When the mentee appears to want reassurance or specific direction, this may indicate they have lower experience, efficacy, and/or confidence than anticipated and may need more structure and guidance. The mentor intentionally applies ASI strategies to be responsive and supportive. They share their own experiences and learning as one approach to provide options and choices for the mentee. Mentors may invite the mentee to talk about past learning and goal attainment from other settings. Mentors may suggest the mentee talk with other people or coworkers as resources for ideas and strategies to meet their goals. These responses are examples of three ASI strategies: Providing strong guidance, providing informational feedback, and nurturing inner motivational resources.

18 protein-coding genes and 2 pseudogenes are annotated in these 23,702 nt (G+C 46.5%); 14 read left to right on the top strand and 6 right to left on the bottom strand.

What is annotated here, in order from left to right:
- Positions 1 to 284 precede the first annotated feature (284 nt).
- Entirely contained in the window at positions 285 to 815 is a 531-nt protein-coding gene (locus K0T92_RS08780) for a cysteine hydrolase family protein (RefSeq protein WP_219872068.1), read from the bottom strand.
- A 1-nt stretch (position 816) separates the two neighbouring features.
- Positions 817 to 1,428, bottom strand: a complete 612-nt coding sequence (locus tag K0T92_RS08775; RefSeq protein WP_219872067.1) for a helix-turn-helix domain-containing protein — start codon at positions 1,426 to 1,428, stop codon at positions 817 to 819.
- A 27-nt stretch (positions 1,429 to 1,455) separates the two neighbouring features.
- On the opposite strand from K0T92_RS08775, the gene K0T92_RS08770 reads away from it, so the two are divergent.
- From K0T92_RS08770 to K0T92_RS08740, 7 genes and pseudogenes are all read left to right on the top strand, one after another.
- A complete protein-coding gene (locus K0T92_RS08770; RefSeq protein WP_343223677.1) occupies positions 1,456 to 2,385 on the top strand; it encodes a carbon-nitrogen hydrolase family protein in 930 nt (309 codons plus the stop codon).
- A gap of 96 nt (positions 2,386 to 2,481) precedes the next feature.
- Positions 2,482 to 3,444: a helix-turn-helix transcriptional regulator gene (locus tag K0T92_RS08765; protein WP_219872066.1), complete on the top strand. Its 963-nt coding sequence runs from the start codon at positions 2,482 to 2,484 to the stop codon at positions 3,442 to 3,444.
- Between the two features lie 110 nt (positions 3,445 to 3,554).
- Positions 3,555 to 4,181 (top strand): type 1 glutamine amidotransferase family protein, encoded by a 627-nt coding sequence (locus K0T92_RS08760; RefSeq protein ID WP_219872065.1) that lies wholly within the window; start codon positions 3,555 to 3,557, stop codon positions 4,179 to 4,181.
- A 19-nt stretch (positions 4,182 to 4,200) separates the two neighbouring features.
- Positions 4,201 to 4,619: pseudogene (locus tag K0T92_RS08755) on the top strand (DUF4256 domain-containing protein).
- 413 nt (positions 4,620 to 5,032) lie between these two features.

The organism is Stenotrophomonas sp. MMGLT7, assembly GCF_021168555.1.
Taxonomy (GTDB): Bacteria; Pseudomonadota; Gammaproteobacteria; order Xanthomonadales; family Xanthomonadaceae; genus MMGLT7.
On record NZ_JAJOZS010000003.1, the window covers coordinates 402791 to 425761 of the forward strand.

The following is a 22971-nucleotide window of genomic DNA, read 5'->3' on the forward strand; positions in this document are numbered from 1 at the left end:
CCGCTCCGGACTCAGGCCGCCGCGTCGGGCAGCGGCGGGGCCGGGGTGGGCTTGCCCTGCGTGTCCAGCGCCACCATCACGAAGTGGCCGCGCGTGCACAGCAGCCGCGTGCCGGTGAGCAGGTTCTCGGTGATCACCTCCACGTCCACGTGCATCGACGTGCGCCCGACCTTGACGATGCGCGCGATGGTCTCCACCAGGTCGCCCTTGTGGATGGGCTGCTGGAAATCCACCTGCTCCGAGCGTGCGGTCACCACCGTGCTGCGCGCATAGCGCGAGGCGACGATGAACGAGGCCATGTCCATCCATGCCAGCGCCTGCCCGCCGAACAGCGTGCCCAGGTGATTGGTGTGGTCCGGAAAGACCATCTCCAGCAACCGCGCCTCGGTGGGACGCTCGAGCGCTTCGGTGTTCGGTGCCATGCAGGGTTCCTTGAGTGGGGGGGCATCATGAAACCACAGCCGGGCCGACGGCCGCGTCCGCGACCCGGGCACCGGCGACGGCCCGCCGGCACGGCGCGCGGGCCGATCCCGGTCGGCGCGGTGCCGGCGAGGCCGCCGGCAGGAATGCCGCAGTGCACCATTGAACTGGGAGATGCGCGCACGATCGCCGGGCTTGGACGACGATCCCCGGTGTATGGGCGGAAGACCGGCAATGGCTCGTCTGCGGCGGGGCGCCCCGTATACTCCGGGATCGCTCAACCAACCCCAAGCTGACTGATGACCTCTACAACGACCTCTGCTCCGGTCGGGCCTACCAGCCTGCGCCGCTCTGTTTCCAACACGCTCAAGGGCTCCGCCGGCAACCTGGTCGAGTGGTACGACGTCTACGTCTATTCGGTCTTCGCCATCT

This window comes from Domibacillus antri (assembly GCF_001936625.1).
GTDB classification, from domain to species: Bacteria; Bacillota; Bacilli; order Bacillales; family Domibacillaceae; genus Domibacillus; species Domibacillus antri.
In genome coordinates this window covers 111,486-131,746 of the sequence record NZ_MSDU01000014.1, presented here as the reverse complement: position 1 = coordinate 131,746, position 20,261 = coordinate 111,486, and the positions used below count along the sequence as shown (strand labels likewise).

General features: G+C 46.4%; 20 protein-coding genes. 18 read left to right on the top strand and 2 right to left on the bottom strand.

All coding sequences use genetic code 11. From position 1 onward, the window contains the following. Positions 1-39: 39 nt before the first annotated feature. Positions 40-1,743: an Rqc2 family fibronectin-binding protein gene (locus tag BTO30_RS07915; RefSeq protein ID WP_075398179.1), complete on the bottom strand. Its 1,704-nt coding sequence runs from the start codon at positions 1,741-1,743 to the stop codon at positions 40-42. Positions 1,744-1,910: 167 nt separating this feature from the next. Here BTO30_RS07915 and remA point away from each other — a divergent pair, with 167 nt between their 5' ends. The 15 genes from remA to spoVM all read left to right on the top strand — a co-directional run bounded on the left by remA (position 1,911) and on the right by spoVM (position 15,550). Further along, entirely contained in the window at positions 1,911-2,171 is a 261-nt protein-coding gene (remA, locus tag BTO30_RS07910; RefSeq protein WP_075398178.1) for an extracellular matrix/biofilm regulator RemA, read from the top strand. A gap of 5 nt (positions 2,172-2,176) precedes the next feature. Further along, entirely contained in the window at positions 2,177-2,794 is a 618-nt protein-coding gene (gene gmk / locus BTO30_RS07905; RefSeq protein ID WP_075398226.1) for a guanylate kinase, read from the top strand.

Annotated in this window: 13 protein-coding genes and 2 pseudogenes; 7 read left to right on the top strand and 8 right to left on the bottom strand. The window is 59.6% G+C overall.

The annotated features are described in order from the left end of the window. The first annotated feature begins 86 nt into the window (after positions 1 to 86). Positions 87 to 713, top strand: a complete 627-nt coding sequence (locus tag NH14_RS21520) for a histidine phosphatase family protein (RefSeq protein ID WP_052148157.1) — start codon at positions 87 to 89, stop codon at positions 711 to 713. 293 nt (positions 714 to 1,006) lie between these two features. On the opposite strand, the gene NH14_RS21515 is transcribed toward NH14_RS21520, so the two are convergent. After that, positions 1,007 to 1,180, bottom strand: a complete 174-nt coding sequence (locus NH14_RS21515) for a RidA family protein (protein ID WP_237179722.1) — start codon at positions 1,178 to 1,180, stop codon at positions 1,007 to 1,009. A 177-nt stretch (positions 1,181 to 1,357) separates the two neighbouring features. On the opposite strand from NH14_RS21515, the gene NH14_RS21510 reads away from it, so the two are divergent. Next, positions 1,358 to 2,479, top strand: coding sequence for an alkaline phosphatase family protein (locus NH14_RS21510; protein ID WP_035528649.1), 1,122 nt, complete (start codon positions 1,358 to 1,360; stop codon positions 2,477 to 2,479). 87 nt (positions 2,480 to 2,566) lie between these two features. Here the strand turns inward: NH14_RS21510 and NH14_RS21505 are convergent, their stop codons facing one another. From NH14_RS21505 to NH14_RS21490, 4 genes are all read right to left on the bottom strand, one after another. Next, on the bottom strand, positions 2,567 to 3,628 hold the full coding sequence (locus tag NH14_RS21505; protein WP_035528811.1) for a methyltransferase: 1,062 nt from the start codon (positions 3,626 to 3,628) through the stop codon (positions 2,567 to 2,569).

Sometimes mentees demonstrate resistance, which indicates they may not have confidence in themselves or goal attainment. The mentor may consult with the program director first to broaden their perspective before meeting with the mentee to understand the mentee’s context and perspectives. The mentor uses active listening techniques and applies the ASI strategies of accepting negative affect by concurring with the mentee’s perspective and nurturing inner motivational resources by asking clarifying questions for deeper understanding that shows interest in the mentee’s past experiences and how those experiences inform their perspective.